The Diffraction Grating

After light passes through the slit, a set of lenses or mirrors collimates the light (makes all light rays parallel to the optical axis) and delivers the light to the diffraction grating. A diffraction grating consists of a material containing a periodic variation in one of its optical properties. The diffraction grating separates the wavelength components of the light by directing each wavelength into a unique output angle. The change in output angle as a function of wavelength, called the angular dispersion, plays an important role in determining the wavelength resolution of the spectrometer. The period of the variation in the optical property of the grating strongly determines the available angular dispersion. The efficiency of the diffraction grating determines the amount of optical power available to the DMD (in the Nano) or detector array as a function of wavelength. The geometry of the periodic variation strongly influences the available efficiency. Both the period and geometry of the grating must be carefully selected in order to meet the needs of your spectroscopic application.

Two different types of gratings can be used for spectroscopic applications. A ruled grating consists of a material into which a large number of parallel grooves are etched and then coated with a highly reflective material such as gold. A holographic grating is created by interference of two laser beams within a responsive material which results in a periodic variation in the refractive index of the material. Many processes can produce holographic gratings in a variety of materials, though the most common type found in spectrometers consists of a glass substrate exposed to interfering ultraviolet beams. Holographic grating can provide much higher angular dispersion due to the ability to write variations with very small periods, perform better in the ultraviolet end of the spectrum, and can be written onto curved surfaces to provide focusing capabilities in addition to the angular dispersion. However, holographic gratings are less efficient and more expensive than ruled gratings and absorption becomes an issue in the infrared end of the spectrum. Therefore, spectrometers operating in the infrared typically employ ruled gratings.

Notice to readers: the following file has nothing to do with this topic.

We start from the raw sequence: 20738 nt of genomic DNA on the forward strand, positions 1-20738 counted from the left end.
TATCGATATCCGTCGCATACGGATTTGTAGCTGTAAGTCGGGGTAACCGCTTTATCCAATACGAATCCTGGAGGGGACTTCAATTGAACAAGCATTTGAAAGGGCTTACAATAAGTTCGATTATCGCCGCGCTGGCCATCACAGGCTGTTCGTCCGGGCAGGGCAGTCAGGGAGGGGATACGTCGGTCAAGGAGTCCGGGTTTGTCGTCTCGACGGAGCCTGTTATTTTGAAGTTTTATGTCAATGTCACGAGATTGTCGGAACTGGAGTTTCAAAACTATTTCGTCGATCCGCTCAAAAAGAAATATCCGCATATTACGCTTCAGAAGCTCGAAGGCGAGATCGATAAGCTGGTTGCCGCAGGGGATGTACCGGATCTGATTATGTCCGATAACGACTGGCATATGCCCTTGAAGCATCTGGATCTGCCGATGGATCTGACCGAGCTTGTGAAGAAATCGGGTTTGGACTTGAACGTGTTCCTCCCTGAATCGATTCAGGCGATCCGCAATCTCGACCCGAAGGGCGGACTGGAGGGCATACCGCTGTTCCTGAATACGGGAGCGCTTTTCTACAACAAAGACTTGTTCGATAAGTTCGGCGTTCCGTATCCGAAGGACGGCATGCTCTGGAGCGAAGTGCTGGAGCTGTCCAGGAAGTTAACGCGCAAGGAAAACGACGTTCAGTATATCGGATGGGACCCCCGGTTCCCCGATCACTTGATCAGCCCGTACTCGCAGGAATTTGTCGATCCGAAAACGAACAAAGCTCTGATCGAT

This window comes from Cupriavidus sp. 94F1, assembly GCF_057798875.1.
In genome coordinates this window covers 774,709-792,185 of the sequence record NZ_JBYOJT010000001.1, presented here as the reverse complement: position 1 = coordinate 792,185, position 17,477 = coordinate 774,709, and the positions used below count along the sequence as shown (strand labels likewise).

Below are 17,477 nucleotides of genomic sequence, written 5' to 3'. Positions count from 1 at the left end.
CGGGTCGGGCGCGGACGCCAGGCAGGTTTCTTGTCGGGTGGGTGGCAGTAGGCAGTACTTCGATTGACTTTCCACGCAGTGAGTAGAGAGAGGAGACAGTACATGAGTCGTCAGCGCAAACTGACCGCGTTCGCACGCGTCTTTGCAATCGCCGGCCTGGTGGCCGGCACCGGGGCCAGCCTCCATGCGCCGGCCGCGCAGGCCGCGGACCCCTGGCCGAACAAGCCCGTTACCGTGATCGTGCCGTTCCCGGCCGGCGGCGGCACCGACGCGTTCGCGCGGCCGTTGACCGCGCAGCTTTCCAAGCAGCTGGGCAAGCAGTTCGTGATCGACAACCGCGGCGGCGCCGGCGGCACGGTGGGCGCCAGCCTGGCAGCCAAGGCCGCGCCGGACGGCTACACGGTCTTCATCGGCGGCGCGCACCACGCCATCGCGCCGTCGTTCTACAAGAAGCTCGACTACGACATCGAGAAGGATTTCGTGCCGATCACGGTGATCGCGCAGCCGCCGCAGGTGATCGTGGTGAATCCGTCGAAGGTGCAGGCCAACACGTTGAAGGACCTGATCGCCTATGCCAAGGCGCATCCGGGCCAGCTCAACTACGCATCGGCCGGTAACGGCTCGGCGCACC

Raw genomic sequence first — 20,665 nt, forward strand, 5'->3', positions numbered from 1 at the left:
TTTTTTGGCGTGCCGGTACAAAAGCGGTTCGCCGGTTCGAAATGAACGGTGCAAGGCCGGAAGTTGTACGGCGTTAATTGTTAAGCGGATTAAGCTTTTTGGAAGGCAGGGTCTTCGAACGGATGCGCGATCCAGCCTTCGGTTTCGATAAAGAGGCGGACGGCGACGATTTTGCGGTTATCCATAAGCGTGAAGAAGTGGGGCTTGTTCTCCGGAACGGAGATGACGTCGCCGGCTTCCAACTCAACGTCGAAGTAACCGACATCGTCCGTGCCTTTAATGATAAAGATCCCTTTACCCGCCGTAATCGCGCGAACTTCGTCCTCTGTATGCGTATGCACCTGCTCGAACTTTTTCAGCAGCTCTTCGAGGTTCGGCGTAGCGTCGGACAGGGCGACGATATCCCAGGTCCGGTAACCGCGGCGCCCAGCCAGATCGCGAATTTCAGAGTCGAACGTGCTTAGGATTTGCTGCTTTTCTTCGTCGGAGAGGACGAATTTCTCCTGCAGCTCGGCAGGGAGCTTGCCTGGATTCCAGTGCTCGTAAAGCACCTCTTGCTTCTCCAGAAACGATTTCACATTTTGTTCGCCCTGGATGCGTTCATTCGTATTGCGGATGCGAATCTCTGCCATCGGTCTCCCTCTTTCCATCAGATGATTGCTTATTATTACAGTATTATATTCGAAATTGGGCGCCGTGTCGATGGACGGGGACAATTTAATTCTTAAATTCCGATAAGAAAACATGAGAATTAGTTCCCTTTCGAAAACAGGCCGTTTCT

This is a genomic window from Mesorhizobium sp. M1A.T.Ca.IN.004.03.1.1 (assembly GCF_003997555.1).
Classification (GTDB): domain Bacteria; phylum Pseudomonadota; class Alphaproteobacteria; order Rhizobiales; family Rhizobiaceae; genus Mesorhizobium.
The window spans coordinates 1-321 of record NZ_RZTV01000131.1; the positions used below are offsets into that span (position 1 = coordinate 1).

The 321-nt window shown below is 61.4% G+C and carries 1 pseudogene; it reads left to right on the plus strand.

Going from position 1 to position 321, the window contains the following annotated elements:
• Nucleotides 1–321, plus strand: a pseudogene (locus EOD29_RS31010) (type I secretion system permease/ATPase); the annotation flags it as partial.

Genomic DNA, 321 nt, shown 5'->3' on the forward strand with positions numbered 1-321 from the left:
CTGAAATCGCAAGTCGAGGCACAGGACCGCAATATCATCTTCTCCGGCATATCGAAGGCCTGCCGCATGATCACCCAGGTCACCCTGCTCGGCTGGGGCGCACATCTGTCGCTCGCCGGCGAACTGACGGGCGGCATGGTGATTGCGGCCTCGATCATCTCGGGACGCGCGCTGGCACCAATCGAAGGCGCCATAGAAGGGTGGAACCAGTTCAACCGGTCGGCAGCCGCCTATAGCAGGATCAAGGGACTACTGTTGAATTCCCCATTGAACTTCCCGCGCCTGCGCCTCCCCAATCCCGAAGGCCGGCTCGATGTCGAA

Both ruled and holographic gratings work on the same fundamental diffraction principles and are generally governed by the same sets of equations. Therefore, the discussions of angular dispersion, resolution, and efficiency apply to both types of gratings.

Angular Dispersion and Resolution

The fundamental operation of the diffraction grating is depicted in Figure G-1. The period of the grating is given by d, though most gratings are specified by the groove density D = 1/d quoted in typical units of grooves/mm. Incoming light strikes the grating at an incident angle α and leaves the grating at a diffracted angle β. Unlike a flat mirror, β does not equal α. In fact, the grating diffracts light into several different angles, called diffraction orders, each with a different diffraction efficiency. The condition given by α = β from Snell’s Law of reflection corresponds to the m = 0 diffraction order. The angles βm corresponding to the m = 1, 2, and higher order diffractions are found using the following fundamental grating equation:                 

sin(α) + sin(β) = mλD10-6     (1)                               

where the wavelength λ is in nanometers and the groove density D  is in grooves/mm. As the wavelength varies, so the does the output angle, and thus a range of wavelengths are deflected into a range of different angles and spatially separated, allowing the spectrometer to act on small ranges of wavelengths individually.